Another part of the challenge is that the square has an energy quotient of sorts. It is illuminated, and traveling along the maze kills some of that illumination. The problem therein is that if and/when that light goes completely dead, the run ends. Thankfully, there are several, lighted energy packs along the way that re-energize our little square.
The trick is getting to one of the light packs before the light dies out completely, and then make it all the way to the end line, so as to unlock the next level. Success is measured as a factor of the time and number of taps it takes to finish the level.
It all comes together well; it’s a simple simple methodology makes it easy to get into and enjoy over time. The in-game energy requirement works very well, allowing the player to have a degree of control over level completion. The game does get tougher as one goes on… as expected.
It’s a lot of the same, but it does do “same” pretty well, and is worth a look.
Well, it’s a zany experience, starting from the whimsical animations and easy-on0the-eyes animations; the developer does a good job of framing the arcade experience to come, and the game melds motion and sound well, with several types of backgrounds and such.
Playing requires a good pair of fingers… two hands seem to work best. The rambunctious goats start out at the bottom of the screen, joined at the mouth by a rope, and the desperate farmer in tow. In the area ahead (above) one finds miscellaneous junk strewn about.
There are other things as well, and it is a jumble of materials and objects that extend further into one’s field of vision.
Using the aforementioned fingers, one’s job is to guide the goats — and the rope in between — upwards and away from the chasing farmer, who’s run-stopping intent is to retrieve the wayward animals.
Secondarily, the rope has another purpose: to collect the pieces mentioned earlier. See, the goats and ropes act like a trawler system, collecting all collectibles as one guides both goats forward with the connecting rope. The problem is is that interspersed with the goodies are obstacles and monsters; the former in the manifestation of things like gaping holes which can swallow one or both goats, and the latter just break the connection anyways. In any case, the farmer catches up with the goats, and the run is ended.
Collected stuff translates into game gold, which can be used to improve the goats, pick up boosts or other things (like improving the quality of the rope). Thus, the core gameplay equates to an endless running challenge.
It’s a simple game; indeed, it’s rated to be a very kid-friendly game for a reason. That simplicity cuts both ways in some aspects though. On the one hand, it is enjoyably easy to get into, with basic finger controls and genteel gameplay elements. On the other hand, it’s a lot of the same, and sometimes borders on the overly predictable.
Still, it’s hard to dislike a game like Nasty Goats. It’s a great time waster, and the self-contained boosts and upgrade system allows for a slight degree of customization that should be able to keep one’s attention.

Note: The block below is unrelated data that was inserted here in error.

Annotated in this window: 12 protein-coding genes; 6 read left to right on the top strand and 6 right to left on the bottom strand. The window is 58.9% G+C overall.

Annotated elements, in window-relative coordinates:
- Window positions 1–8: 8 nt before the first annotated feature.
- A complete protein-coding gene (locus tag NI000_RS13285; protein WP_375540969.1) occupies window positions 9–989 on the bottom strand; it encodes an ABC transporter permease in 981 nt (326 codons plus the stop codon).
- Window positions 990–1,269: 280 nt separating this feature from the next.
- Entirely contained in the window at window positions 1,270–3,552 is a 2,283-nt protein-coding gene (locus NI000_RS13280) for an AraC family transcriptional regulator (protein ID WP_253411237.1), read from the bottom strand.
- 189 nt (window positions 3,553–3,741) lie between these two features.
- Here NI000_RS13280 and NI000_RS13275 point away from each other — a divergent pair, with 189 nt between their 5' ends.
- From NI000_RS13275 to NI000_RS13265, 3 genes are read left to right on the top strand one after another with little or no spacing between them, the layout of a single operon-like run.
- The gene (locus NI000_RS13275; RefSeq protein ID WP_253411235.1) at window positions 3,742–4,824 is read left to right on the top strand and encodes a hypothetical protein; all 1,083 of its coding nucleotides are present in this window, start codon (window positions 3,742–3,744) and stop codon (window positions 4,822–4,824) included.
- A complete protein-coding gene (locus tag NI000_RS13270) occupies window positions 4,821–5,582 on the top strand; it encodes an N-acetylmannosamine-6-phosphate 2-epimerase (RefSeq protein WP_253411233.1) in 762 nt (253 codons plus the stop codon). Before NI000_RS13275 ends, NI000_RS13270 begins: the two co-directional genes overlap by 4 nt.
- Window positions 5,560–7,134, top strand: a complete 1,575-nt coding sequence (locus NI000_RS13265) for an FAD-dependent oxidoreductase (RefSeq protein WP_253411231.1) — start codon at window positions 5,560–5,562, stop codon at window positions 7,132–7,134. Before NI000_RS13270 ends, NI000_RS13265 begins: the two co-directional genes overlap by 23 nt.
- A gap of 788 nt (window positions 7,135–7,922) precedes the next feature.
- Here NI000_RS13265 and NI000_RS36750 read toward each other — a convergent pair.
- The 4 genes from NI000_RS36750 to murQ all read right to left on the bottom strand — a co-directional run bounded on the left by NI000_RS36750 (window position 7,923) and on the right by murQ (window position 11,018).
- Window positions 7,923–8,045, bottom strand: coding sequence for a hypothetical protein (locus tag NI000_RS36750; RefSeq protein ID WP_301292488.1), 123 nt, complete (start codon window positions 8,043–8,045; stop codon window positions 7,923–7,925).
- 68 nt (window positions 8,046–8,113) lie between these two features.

GyroSphere Trials is deceptively simple… On the surface, that is.
The visuals are sharp, invoking a sense of the futuristic and the surreal; it uses stark colors and perspective-laden 3D art to convey distance, angles and extreme heights. The developer does a good job and ensuring changes in view are represented ably and quickly, and the heart-in-throat moments are brought to life via the superb graphical interface, and the rear-leaning top down view just makes sense.
This one is a roller derby of sorts, but with rolling ball only. The playing area is flat — em, to begin, that is –, singular lane, seemingly raised very high, with no guard rails or protective equipment whatsoever. The idea is to roll a ball through the playing area, avoiding the edges to the end point.
Oh yeah… And one must do it as quickly as possible. Time trials, remember?
The control mechanism is part of the experience. It’s all about the gestures; one starts off with a swipe up, which gets the ball moving forward. Swiping to the left or right makes a moving ball swerve in the corresponding direction, just as swiping a slow-moving or dead ball creates a sharper angle. To slow down (or stop) a ball completely, one swipes downwards. It is a fairly intuitive process that is quit easy to master.
Now, as noted, the basic idea is to roll to the end point. After the first level, the game does get harder, with sharp turns, evil hairpins and even ramps which entail one throwing caution to the wind and taking to the skies. The developer, thankfully, doesn’t stop there; there are things like physical obstacles, switches, and combination puzzles that must be solved.
Moving platforms? Check. Make an errant move? Fall and fail.
The game works well because of the continued variety. Indeed, the tricks keep coming and coming. There is an energy requirement though, so one will want to use one’s spheres judiciously, as they are replenished either over time or with real money.
For a simple game, it does know how to touch one one’s nerve, and that is definitely a compliment.